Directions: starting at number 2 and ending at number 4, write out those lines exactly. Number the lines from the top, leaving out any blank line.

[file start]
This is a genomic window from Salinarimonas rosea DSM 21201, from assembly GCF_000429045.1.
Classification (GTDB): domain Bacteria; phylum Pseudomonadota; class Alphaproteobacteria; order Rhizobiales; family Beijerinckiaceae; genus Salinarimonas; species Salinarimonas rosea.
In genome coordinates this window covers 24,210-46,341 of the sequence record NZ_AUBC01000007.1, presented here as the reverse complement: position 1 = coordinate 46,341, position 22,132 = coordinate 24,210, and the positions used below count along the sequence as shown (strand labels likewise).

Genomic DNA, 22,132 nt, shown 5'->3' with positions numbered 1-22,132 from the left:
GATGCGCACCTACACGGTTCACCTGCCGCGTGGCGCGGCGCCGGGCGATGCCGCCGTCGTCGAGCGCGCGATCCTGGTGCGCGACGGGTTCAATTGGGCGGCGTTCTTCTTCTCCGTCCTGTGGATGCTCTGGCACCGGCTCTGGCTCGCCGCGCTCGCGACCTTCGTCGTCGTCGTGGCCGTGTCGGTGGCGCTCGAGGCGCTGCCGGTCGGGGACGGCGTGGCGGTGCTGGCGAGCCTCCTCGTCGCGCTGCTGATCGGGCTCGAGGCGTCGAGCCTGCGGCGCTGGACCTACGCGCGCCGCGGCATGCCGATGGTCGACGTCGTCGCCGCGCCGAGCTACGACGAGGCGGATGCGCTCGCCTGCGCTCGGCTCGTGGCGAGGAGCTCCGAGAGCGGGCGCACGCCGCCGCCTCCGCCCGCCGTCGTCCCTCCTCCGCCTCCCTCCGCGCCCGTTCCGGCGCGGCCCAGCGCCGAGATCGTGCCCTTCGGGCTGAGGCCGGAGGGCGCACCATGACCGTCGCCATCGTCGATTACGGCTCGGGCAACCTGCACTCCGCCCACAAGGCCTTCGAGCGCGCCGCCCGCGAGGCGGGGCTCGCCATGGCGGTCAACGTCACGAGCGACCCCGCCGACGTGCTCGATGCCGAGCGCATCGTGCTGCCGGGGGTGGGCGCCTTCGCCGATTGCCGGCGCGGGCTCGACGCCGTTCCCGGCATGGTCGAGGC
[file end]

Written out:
Classification (GTDB): domain Bacteria; phylum Pseudomonadota; class Alphaproteobacteria; order Rhizobiales; family Beijerinckiaceae; genus Salinarimonas; species Salinarimonas rosea.
In genome coordinates this window covers 24,210-46,341 of the sequence record NZ_AUBC01000007.1, presented here as the reverse complement: position 1 = coordinate 46,341, position 22,132 = coordinate 24,210, and the positions used below count along the sequence as shown (strand labels likewise).

Genomic DNA, 22,132 nt, shown 5'->3' with positions numbered 1-22,132 from the left: